WeeklyWorker

12.06.2014
People should be free to live anywhere

Playing a fool's game

The ‘common sense’ consensus on migration stretches from Ukip and the Tories to the CPB and SPEW, writes Peter Manson

I have to say that the Morning Star’s Communist Party of Britain is having a little difficulty dealing with the UK Independence Party. Of course, the Star’s editorial has no problem identifying Nigel Farage and his gang as “Thatcherite Tories”,1 but what about Ukip’s main propaganda plank - the call for Britain to withdraw from the European Union? Here things are not so clear-cut, since for the CPB that is also a central demand. The CPB actually agrees with Ukip that Britain needs to reclaim its “national sovereignty” and “regain control over its own borders” by leaving the EU.

For the moment, the Star is intent on downplaying Ukip’s success in the May 22 local council and, in particular, European elections - where the party won the highest share of the vote (26.60%), as well as the largest number of seats (24), just ahead of Labour and the Tories. As a result, according to the editorial, “the two main parties remain obsessed with Ukip’s impact”. The Star, on the other hand, tries to downplay the result, describing it as “the Ukip landslide that wasn’t” - after all, only “nine voters in every hundred” supported Farage’s party in the Euro elections.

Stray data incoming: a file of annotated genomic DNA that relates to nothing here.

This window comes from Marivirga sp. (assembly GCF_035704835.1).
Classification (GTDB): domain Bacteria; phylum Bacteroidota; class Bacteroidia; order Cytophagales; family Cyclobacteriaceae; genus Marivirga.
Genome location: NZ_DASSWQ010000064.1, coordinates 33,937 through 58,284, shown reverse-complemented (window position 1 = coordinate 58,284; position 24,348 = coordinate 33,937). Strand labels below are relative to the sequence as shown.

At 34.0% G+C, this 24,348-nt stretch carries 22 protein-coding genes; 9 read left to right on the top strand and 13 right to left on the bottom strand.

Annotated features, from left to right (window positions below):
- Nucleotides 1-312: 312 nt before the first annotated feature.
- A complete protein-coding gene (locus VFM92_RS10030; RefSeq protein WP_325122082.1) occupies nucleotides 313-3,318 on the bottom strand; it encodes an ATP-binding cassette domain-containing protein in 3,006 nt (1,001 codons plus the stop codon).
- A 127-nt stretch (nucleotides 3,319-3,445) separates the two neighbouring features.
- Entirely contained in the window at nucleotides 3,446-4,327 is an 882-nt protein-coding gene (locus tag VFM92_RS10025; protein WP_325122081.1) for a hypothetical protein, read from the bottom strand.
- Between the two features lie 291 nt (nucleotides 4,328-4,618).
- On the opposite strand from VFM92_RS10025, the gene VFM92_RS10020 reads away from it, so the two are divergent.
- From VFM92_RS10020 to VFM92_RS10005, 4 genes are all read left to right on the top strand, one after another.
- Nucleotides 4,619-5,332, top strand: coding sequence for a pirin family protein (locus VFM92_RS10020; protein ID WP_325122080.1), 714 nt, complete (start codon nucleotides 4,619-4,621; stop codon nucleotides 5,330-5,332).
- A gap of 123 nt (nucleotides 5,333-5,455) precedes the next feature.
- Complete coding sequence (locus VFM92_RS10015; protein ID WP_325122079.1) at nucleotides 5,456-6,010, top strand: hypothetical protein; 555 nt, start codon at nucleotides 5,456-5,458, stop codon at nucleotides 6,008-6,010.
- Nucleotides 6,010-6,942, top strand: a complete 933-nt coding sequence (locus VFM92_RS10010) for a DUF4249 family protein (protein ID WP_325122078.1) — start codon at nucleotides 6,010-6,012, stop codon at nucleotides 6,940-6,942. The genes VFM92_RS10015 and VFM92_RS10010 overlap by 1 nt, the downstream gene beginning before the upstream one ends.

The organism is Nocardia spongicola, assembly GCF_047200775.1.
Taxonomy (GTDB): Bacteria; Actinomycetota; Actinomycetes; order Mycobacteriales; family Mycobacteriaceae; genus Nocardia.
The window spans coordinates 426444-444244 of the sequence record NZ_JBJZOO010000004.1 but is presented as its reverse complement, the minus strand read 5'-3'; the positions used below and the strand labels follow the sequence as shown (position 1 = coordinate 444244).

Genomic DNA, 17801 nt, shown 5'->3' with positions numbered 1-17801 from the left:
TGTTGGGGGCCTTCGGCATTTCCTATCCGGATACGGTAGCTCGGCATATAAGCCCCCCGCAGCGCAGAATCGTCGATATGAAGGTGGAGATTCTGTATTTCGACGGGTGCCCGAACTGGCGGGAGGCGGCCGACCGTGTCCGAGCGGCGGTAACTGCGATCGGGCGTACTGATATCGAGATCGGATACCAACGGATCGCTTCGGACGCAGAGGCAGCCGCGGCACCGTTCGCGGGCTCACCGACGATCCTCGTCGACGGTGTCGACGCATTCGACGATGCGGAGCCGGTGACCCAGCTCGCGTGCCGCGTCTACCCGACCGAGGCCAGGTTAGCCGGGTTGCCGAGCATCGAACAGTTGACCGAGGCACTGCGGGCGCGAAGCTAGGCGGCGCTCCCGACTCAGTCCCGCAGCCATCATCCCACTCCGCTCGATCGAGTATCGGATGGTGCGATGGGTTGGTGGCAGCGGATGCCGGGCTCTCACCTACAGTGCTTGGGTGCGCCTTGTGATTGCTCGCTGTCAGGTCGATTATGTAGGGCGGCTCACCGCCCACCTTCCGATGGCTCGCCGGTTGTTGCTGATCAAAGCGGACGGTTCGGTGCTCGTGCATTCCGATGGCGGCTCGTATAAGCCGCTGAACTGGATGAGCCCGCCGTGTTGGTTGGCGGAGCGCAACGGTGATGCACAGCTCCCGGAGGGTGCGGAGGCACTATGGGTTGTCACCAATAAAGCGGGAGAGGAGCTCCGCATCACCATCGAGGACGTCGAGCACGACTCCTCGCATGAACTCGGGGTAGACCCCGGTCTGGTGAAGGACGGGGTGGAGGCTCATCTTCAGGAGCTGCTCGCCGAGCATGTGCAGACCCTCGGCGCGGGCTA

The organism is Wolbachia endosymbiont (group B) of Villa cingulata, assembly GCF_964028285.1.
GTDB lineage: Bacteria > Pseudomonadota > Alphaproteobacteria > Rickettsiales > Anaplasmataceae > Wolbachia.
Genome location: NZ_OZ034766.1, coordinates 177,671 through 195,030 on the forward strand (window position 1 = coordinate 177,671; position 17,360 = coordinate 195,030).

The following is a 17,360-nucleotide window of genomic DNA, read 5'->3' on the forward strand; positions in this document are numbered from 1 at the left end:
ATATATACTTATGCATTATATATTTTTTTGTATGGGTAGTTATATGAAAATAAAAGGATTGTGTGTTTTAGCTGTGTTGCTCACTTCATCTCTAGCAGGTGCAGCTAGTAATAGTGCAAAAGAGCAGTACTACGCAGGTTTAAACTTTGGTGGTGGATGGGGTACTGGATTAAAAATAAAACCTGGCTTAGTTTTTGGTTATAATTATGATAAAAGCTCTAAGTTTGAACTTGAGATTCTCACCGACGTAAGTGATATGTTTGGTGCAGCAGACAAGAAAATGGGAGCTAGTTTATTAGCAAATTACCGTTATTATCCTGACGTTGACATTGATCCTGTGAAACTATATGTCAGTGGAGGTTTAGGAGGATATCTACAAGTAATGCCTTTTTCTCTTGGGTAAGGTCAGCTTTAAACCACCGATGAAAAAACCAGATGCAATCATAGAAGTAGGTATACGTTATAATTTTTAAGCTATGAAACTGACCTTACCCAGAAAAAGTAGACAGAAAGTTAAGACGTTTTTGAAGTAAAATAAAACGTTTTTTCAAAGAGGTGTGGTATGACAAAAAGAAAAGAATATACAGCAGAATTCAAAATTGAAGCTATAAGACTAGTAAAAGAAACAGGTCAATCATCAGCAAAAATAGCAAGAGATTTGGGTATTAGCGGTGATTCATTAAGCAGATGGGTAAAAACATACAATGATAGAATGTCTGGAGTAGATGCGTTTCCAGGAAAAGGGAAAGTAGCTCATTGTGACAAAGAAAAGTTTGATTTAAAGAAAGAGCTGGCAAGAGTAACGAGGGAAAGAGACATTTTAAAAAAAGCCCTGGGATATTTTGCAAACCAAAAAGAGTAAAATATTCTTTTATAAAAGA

Yes, that figure is about right, when you take into account the 34.17% turnout. But who is the Star polemicising against when it rejects the term, “Ukip landslide”? Who in their right mind has used that phrase? If anyone had, it would have been just as absurd as the Star trying to dismiss Ukip’s 4,376,635 votes as being of no real consequence.

Mind you, the paper has not said a word about the campaign it and the CPB supported in the Euro elections - something called ‘No to the EU, Yes to Workers’ Rights’, I seem to remember. No2EU’s 31,757 votes (0.19%) represents the support of something like one voter in every 1,700, by my calculations. No wonder the Star prefers not to comment on its performance. It may have urged its readers to vote No2EU in a banner headline on polling day, but since then the only mention of the campaign has been in the table of results the Star published following the May 25 count. There has been no assessment of those abysmal figures or a discussion about the future of ‘official communist’ Euroscepticism. To be honest, this silence demonstrates the contempt in which the Morning Star holds its readers, many of whom will have followed their paper’s voting advice.

No2EU was, of course, formed prior to the 2009 European elections - it was then called ‘No to the EU, Yes to Democracy’ - on the initiative of Bob Crow, the then general secretary of the RMT union, who tragically died earlier this year. He brought on board not only the RMT, but also the CPB and the Socialist Party in England and Wales, as well as an assortment of individual lefts, such as Tommy Sheridan, Nick Wrack, Liz Davies and Pete McLaren.